Of supernovae and quasars

Print edition : September 11, 1999

A SUPERNOVA accurs when a massive star has used up its nuclear fuel and the pressure drops in the central core. The matter in the core is crushed to higher and higher densities by gravity, and the temperatures reaches billions of degrees. Under these ext reme conditions it becomes nuclear matter, whose enormous repulsive force violently reverses the collapse. A thermonuclear shock wave is generated through the expanding debris, fusing lighter elements into heavier ones and producing a brilliant cosmic bo nfire. The shell of matter spewed out creates a bubble of multimillion-degree gas, called the supernova remnant. The hot gas will expand and produce X-rays for thousands of years. About every 50 years a star explodes in our galaxy. Cas A is a prime examp le.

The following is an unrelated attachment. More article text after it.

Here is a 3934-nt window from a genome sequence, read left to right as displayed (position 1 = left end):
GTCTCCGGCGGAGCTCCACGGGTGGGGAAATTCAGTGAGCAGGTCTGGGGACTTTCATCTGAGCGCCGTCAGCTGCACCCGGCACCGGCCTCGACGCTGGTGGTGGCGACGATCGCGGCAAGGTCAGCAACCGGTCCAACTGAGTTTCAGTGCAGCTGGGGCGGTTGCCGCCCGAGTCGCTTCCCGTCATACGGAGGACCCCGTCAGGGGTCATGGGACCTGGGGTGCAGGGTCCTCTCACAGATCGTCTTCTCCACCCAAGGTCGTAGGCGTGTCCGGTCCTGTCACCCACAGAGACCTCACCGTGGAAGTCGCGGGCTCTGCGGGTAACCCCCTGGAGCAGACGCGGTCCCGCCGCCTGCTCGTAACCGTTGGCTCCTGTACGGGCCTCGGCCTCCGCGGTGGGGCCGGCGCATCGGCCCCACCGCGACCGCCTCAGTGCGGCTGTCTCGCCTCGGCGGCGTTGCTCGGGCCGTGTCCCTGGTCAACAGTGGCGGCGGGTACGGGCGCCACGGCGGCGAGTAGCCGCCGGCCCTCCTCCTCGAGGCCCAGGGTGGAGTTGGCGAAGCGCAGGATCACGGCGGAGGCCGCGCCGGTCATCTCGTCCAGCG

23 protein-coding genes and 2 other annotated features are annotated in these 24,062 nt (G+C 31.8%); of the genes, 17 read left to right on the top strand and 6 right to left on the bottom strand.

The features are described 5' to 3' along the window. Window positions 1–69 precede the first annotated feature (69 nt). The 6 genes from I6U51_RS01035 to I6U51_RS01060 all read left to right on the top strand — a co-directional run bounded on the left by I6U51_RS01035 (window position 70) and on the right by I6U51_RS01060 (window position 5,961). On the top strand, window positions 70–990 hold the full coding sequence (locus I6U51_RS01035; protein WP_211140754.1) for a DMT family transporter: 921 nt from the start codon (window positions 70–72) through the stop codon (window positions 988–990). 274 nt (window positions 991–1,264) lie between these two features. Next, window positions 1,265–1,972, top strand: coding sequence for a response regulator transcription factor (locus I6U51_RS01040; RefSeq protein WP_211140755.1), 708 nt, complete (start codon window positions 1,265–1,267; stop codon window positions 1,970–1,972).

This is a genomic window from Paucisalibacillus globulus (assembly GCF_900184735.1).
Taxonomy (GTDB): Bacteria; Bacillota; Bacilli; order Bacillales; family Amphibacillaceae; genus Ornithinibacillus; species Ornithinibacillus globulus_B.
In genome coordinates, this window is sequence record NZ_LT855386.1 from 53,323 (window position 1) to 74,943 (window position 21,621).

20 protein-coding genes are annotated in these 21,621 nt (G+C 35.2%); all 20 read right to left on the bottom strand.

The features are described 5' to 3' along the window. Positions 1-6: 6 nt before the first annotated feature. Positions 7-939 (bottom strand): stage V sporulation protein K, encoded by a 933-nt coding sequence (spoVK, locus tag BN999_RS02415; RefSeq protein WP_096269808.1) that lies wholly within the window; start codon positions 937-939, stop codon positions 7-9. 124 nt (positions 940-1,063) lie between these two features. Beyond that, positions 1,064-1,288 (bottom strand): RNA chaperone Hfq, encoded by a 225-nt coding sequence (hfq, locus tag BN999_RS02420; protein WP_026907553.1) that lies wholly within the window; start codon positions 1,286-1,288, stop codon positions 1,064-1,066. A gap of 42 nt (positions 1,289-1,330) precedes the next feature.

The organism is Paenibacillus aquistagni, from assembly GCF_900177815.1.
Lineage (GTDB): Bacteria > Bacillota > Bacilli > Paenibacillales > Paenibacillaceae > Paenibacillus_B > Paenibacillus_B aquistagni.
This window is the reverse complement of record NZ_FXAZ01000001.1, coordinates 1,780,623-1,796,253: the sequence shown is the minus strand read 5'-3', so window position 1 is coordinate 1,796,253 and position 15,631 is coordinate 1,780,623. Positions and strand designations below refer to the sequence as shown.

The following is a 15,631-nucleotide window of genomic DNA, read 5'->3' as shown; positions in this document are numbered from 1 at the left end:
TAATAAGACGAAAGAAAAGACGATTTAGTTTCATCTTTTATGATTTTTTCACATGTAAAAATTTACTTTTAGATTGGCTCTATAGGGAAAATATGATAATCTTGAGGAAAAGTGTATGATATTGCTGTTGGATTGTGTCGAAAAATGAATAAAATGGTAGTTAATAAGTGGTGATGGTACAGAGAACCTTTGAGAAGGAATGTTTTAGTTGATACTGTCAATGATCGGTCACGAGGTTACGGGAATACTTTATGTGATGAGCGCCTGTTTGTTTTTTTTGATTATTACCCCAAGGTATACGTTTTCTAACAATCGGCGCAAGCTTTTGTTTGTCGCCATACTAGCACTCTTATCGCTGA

The study of supernova remnants is essential to understand the origin of life on the earth. The heavier elements present in the clouds of gas and dust that collapsed to form the sun and other planets, such as carbon, nitrogen, oxygen, iron and so on, cam e from such catastrophic explosions, which spread them throughout the galaxy. Supernovae thus keep renewing the galaxy through star formation out of the spewed-out matter.

Quasars are peculiar, single, star-like objects that radiate as much energy per second as a thousand or more galaxies from a region that has a diameter about one millionth of that of the host galaxy. Supermassive black holes with the mass of millions of stars are thought to lie at the centre of most large galaxies, driving this enormous energy generation. The evidence comes from optical and radio observations which show a sharp rise in the velocities of stars or gas clouds orbiting the centres of galaxi es. High orbital velocities mean that something massive is creating a powerful gravitational field, which accelerates the stars. X-ray observations indicate that a large amount of energy is produced at the centres of many galaxies, presumably by the infa ll of matter into a black hole. In any event, the energy radiated by a supermassive black hole can be stupendous as it gobbles up large clouds of gas. This is apparently what is happening in quasars.

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